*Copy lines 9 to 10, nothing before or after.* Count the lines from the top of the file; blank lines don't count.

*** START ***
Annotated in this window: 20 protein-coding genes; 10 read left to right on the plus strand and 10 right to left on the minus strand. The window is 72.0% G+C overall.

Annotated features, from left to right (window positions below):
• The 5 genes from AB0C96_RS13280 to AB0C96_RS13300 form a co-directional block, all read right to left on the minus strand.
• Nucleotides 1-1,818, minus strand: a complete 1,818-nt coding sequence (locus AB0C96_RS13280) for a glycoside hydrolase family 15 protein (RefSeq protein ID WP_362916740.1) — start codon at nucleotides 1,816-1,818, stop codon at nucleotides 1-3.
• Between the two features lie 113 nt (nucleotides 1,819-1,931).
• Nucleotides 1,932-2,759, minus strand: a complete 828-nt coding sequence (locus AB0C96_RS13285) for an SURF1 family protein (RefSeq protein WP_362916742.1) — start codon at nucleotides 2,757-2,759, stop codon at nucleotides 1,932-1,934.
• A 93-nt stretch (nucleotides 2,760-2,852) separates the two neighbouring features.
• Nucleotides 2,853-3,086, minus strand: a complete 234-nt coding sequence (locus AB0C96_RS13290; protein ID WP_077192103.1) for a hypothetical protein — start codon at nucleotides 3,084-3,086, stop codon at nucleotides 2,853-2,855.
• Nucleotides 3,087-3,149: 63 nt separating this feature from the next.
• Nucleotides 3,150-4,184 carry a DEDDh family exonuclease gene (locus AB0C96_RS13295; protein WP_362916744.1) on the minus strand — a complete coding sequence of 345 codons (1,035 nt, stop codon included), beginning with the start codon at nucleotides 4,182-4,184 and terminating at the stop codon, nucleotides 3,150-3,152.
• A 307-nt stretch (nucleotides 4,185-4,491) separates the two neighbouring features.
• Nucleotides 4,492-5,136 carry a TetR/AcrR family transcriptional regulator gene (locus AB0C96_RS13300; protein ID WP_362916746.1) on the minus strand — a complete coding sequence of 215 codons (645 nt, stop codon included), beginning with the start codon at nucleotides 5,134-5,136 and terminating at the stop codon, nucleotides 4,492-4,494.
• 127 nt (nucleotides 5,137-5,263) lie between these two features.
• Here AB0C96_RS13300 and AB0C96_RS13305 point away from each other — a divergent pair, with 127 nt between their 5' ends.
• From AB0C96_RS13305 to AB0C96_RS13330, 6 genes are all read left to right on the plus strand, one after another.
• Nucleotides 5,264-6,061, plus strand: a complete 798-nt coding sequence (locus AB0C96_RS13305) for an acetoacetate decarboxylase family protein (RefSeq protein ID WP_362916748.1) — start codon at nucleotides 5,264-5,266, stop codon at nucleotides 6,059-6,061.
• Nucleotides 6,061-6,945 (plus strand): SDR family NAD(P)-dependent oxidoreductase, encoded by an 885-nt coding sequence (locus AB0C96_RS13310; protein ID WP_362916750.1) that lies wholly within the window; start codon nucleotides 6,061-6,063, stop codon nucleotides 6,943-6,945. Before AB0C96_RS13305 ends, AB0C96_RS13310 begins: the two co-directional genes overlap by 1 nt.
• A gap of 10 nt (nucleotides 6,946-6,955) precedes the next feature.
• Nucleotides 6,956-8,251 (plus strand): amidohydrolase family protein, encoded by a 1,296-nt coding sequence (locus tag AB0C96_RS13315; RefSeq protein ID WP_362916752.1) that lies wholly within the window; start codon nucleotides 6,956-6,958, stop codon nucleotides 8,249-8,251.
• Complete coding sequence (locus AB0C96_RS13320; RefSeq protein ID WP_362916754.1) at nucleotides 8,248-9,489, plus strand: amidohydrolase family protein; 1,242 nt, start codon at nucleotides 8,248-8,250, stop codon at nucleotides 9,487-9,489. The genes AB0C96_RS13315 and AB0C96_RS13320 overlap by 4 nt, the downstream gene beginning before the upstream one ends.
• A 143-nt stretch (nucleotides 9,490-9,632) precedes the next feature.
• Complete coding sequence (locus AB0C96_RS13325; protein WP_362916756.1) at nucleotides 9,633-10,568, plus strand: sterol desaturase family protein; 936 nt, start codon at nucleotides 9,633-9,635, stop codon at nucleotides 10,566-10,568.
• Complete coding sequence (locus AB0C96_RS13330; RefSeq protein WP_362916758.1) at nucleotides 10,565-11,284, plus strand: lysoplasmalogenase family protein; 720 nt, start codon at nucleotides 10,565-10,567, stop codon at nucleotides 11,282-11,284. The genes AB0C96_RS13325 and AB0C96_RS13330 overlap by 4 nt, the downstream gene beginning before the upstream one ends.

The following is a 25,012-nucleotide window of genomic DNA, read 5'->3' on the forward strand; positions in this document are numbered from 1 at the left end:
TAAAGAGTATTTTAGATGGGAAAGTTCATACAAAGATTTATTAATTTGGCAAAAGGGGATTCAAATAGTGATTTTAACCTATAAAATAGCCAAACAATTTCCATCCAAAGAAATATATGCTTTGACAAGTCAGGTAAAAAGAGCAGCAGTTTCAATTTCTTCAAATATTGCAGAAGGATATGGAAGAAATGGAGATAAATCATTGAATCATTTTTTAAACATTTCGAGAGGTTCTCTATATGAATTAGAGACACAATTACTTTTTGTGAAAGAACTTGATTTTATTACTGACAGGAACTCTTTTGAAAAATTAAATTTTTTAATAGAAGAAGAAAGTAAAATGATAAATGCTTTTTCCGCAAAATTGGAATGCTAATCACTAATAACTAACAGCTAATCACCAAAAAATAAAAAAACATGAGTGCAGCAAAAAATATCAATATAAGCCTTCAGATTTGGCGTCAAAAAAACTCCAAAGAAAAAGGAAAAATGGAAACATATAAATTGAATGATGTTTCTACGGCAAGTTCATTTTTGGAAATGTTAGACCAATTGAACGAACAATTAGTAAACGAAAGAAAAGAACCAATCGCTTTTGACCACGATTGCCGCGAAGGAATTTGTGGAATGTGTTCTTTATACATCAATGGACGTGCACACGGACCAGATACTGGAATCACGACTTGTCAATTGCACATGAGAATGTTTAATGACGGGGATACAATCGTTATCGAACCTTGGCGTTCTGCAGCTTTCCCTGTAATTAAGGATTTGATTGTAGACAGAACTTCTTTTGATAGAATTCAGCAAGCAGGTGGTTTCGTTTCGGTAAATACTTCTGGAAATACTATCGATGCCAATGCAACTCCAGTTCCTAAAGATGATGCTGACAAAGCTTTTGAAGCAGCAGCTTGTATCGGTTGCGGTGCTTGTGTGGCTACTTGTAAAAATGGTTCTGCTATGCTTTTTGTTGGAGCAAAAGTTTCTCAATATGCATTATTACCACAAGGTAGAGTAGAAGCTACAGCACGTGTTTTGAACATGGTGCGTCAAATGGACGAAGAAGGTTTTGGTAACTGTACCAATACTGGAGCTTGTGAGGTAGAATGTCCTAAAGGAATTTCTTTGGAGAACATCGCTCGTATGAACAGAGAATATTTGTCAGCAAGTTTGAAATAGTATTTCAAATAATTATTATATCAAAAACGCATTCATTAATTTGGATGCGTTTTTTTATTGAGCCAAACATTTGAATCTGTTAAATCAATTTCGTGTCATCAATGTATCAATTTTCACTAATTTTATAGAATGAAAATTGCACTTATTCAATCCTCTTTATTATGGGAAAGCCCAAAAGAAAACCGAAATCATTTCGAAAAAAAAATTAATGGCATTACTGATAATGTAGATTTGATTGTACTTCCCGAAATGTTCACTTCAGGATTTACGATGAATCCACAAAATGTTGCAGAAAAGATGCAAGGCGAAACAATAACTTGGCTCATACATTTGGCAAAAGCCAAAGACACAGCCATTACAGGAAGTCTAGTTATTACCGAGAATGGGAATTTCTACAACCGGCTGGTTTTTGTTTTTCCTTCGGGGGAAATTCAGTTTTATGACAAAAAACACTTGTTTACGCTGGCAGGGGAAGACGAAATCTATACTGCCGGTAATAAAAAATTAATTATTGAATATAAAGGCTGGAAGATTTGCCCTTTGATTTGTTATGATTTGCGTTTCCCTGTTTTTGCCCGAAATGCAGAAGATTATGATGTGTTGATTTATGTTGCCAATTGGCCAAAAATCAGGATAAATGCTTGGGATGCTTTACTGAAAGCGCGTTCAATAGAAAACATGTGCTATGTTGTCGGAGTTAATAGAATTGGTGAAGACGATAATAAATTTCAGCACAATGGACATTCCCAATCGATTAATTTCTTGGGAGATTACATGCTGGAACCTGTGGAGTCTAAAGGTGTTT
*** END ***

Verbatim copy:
• Nucleotides 3,087-3,149: 63 nt separating this feature from the next.
• Nucleotides 3,150-4,184 carry a DEDDh family exonuclease gene (locus AB0C96_RS13295; protein WP_362916744.1) on the minus strand — a complete coding sequence of 345 codons (1,035 nt, stop codon included), beginning with the start codon at nucleotides 4,182-4,184 and terminating at the stop codon, nucleotides 3,150-3,152.